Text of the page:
Tephrochronology is the use of primary, characterized tephras or cryptotephras as chronostratigraphic marker beds to connect and synchronize geological, paleoenvironmental, or archaeological sequences or events, or soils/paleosols, and, uniquely, to transfer relative or numerical ages or dates to them using stratigraphic and age information together with mineralogical and geochemical compositional data, especially from individual glass-shard analyses, obtained for the tephra/cryptotephra deposits. To function as an age-equivalent correlation and chronostratigraphic dating tool, tephrochronology may be undertaken in three steps: (i) mapping and describing tephras and determining their stratigraphic relationships, (ii) characterizing tephras or cryptotephras in the laboratory, and (iii) dating them using a wide range of geochronological methods. Tephrochronology is also an important tool in volcanology, informing studies on volcanic petrology, volcano eruption histories and hazards, and volcano-climate forcing. Although limitations and challenges remain, multidisciplinary applications of tephrochronology continue to grow markedly.

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  • Far-flown markers

    Lowe, David J.; Alloway, Brent V.; Shane, Phil A.R. (2015)

    Book item
    University of Waikato

    Tephras are fragmentary materials that are blasted explosively into the air during volcanic eruptions. Distributed throughout Zealandia, tephras provide useful markers for connecting and dating land surfaces, sediment layers, and archaeological sites.

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  • Far-flung markers

    Lowe, David J.; Alloway, Brent V.; Shane, Phil A.R. (2008)

    Book item
    University of Waikato

    Tephras are fragmentary materials that are blasted explosively into the air during volcanic eruptions. Distributed throughout Zealandia, tephras provide useful markers for connecting and dating land surfaces, sediment layers, and archaeological sites.

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  • Vegetation and climate of Auckland, New Zealand, since ca. 32 000 cal. yr ago: support for an extended LGM

    Newnham, Rewi M.; Lowe, David J.; Giles, Teresa M.; Alloway, Brent V. (2007-06)

    Journal article
    University of Waikato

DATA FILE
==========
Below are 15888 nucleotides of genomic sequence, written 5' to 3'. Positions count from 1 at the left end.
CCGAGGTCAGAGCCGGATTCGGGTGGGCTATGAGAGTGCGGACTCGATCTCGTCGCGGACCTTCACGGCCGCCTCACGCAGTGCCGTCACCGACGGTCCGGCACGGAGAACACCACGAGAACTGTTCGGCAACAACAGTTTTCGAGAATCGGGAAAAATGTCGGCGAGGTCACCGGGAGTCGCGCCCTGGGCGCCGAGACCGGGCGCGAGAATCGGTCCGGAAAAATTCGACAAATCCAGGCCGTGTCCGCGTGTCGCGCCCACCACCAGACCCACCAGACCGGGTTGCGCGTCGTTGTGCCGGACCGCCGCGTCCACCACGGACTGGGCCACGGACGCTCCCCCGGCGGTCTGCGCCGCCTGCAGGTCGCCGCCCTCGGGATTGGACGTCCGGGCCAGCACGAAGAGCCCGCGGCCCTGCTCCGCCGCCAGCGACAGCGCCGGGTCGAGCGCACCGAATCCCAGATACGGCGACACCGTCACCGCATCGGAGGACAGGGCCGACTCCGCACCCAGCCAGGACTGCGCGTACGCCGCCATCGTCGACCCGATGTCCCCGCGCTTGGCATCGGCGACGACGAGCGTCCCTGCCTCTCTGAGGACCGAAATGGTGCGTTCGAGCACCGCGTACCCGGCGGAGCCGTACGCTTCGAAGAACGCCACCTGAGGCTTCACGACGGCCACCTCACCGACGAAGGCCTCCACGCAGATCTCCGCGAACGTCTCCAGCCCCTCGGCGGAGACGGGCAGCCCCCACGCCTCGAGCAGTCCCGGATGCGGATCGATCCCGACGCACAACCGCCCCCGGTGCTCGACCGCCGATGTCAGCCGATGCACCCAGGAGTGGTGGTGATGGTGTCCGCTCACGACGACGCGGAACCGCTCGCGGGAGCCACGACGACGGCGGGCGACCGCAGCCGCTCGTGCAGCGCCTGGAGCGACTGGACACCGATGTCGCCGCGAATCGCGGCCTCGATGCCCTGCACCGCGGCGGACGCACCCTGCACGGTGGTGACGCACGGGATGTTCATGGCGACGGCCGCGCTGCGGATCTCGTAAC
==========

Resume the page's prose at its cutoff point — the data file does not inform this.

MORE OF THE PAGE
Auckland occupies a climatically sensitive position close to a major biogeographic boundary in the southern mid-latitudes. A new pollen record from Kohuora maar crater, Auckland, displays vegetation and climatic changes for the past ca. 32 000 years. Of particular interest are the inferred climatic patterns for the first part of the interval, encompassing the Last Glacial Maximum (LGM). The Kohuora record corresponds closely with pollen records from other Auckland sites indicating that the patterns observed are at least regional in extent. It is also broadly consistent with a variety of palaeoenvironmental evidence from across New Zealand, including the glacial record from Westland, other palynological records from North Island, other palaeoecological records from the South Island, and aeolian quartz sequences from western North Island. These records show that glacial conditions prevailed across most, if not all, of New Zealand during the interval ca. 29-19 k cal. yr BP, longer and earlier than the LGM sensu stricto. We suggest that the term extended LGM (eLGM) may be more appropriate for the New Zealand region. Within this predominantly cold interval, the Auckland pollen records indicate a climatic amelioration for the interval ca. 26-24 k cal. yr BP, also consistent with other palaeocological data from Canterbury, that fall within a period of climate amelioration recognised between the first two eLGM glacial advances in Westland. We refer to this warming interval as the eLGM Interstadial. The ca. 27 k cal. yr BP Kawakawa/Oruanui tephra is instrumental in most of these inter-site comparisons and occurs after the first peak of eLGM cooling in a short-lived comparatively mild phase. A subsequent return to apparently colder climate in the Auckland records may indicate a volcanic cooling effect or, more likely, widespread landscape disturbance following this major eruption event. Strong correspondence between biotic responses, glacial fluctuations and aeolian quartz deposition linked to major shifts in strength and latitudinal extent of the southern westerlies suggest that both the eLGM and eLGM Interstadial may be more widely registered, at least across the Southern Ocean. Support for this assertion comes from parallel investigations in western and southernmost South America and isotopic and palaeoecological records from Southern Ocean marine cores. Recent reconstructions of the globally averaged ice-equivalent sea-level history are in line with this evidence from the Southern Hemisphere, suggesting that the eLGM may have a global registration. In light of these observations, we suggest a re-examination of the defined timing of the LGM along with renewed effort to establish climatic patterns during this period and understand their causes. Copyright © 2007 John Wiley & Sons, Ltd.